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Joint Forces Journal

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VOL. 24 - NO. 32
AUG 18 - 25, 2019
PO BOX 13283
OAKLAND, CA 94661-0283

510.595.7777 FAX
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Joint Forces Journal is published privately, and in no way is connected with DoD, the U.S. Army, Navy, Air Force or Coast Guard. This website and the printed newspaper are intended for the members of the Armed Forces and their families. Contents do not necessarily reflect official views of the U.S. Government, the Department of Defense or the U.S. Army, Navy, Air Force or Coast Guard, and do not imply endorsements thereof. The marital status, physical handicap, political affiliation, or any other non-merit factor of the purchases, user or patron for advertisers prohibited. If a violation or rejection of this equal opportunity policy by an advertiser is confirmed, the publisher shall refuse to print advertising from that source until the violation is corrected. Editorial content is prepared and edited privately, and is provided by the Public Affairs Office of U.S. Army, Navy, Air Force and Coast Guard installations. Correspondence and material for publication should be addressed to: Editor, Joint Forces Journal, P.O. Box 13283, Oakland, CA, 94661-0283. Deadline for receiving articles and photos is 3 p.m. Monday for publication on Friday of that week. Joint Forces Journal editorial policy is to use bylines and photo credits where applicable and when submitted.

Soldiers to Get Wearable Token in Place of CAC Card for Battlefield Computer Access

Aug 09, 2019
by Matthew Cox
Army Futures Command is working on a wearable identity token that will replace the Common Access Card (CAC) for connecting soldier laptops and other handheld devices to the service's future tactical network.

The Army has tasked AFC to oversee the development of a mobile, tactical network as one of the service's key modernization priorities.

Since 2001, U.S. military personnel have relied on the CAC for network and system access control, but CAC cards are not operationally suited for use in contested, enemy-controlled areas, according to a recent Army press release.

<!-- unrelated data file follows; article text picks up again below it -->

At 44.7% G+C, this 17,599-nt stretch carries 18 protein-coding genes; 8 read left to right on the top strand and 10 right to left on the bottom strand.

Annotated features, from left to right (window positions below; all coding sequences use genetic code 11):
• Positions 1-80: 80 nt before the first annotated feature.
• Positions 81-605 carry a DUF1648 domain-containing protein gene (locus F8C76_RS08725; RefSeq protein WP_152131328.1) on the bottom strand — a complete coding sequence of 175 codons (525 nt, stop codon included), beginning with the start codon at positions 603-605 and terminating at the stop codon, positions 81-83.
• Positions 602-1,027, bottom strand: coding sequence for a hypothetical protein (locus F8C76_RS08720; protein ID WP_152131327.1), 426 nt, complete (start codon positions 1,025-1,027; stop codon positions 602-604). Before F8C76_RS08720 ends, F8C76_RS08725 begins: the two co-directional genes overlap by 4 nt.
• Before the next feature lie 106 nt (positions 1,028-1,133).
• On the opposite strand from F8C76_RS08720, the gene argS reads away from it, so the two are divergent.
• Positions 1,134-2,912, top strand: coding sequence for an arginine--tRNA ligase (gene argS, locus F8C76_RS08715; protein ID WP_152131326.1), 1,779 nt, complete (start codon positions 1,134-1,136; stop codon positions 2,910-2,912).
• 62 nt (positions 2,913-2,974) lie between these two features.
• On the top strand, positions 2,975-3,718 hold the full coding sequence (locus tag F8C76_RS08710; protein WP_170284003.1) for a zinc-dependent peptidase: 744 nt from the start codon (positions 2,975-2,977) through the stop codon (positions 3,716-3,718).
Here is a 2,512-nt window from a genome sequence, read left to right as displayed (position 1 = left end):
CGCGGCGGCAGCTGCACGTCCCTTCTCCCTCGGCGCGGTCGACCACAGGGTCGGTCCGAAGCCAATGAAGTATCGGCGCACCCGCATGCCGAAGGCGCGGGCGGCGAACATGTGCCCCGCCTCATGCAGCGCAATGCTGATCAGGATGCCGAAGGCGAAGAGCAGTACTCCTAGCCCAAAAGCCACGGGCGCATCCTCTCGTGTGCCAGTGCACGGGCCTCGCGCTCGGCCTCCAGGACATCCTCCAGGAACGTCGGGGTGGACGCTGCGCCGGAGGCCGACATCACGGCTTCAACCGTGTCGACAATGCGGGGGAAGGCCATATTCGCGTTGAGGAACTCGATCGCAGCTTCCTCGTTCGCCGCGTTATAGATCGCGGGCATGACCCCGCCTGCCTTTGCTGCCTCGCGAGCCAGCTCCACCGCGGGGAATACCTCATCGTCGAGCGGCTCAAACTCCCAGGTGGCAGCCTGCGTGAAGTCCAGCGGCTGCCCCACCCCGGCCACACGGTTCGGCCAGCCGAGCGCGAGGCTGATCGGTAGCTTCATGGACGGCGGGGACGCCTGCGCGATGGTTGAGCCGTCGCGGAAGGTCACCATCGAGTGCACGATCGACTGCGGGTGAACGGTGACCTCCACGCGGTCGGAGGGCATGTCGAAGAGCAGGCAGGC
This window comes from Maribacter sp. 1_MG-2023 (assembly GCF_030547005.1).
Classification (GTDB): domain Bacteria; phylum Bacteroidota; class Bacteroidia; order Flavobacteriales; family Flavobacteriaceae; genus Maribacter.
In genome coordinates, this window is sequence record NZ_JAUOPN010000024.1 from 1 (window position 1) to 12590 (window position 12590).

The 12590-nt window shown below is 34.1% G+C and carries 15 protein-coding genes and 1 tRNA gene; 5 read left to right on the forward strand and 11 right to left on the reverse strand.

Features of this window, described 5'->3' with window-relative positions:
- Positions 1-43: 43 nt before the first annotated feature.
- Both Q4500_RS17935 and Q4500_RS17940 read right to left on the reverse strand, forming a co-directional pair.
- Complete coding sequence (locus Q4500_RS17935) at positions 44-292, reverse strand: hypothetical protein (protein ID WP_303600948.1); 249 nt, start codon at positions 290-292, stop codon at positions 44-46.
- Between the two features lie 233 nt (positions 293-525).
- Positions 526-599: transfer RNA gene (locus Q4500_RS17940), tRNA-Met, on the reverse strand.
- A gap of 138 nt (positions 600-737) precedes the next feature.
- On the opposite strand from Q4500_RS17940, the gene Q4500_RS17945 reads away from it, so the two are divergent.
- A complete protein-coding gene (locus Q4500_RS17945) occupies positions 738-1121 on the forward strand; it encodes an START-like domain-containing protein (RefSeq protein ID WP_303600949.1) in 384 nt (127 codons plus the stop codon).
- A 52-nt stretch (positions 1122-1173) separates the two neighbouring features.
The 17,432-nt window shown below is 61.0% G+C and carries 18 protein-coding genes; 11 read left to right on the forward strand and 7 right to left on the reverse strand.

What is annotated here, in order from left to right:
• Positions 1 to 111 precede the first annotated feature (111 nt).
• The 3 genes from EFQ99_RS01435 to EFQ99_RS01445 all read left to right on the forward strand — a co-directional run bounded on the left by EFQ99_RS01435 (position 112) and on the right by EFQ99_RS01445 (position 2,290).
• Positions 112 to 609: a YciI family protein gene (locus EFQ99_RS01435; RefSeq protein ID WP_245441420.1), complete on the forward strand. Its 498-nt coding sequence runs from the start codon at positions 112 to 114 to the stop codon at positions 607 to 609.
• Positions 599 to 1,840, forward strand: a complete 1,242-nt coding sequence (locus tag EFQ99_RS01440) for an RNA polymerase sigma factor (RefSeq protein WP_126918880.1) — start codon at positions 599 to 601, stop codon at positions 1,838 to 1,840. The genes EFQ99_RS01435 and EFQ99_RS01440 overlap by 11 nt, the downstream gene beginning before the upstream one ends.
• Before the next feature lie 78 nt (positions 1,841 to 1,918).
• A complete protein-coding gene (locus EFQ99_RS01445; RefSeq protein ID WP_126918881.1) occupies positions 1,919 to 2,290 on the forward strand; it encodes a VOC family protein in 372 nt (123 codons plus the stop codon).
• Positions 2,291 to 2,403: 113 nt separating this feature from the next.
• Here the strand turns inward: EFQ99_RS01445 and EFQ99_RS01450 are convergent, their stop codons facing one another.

As a solution, Army Combat Capabilities Development Command (CCDC), which falls under Army Futures Command, is exploring technologies to give soldiers secure and simple ways to "identify, authenticate and be authorized access to Army networks, operating systems, servers, laptops, applications, web services, radios, weapon systems and handheld devices," the release states. "The tokens are wireless, lightweight, flexible and rugged, and they can be inserted in a soldier's pocket, attached to a sleeve or integrated into a wrist band like a Fitbit."

CCDC officials envision that soldiers wearing these tokens would be recognized when they approach a system, but would still be required to enter a PIN to login, according to the release. It adds that soldiers would be automatically logged out when they walk away from the system.

"Soldiers should not have to take out a smartcard, insert it into a card reader and then remember to remove the card from the reader when they are done," Ogedi Okwudishu, project lead for the Tactical Identity and Access Management program, said in the release. "Contactless identity tokens are not only easy to use, they provide a significant cost savings for the Army. You can continue to add authentication capabilities without needing to redesign, or deploy new, tactical hardware to every laptop, server, handheld device or weapon system in the field."

Program officials hope to begin fielding the tokens in fiscal 2022.

"If done properly, it will make the authentication process a lot easier and a lot faster. Sgt. 1st Class David Worthington, senior enlisted advisor for the CCDC's Command, Control, Communications, Computers, Cyber, Intelligence, Surveillance and Reconnaissance (C5ISR) center, said. "More important ... you can track what people are doing on the network."

* * * * *

Photo caption: The CCDC C5ISR Center is developing wearable authentication tokens that will enable soldiers to prove their identity when operating systems, devices and applications on the Army tactical network. (Spc. Dustin D. Biven/22nd Mobile Public Affairs Detachment)


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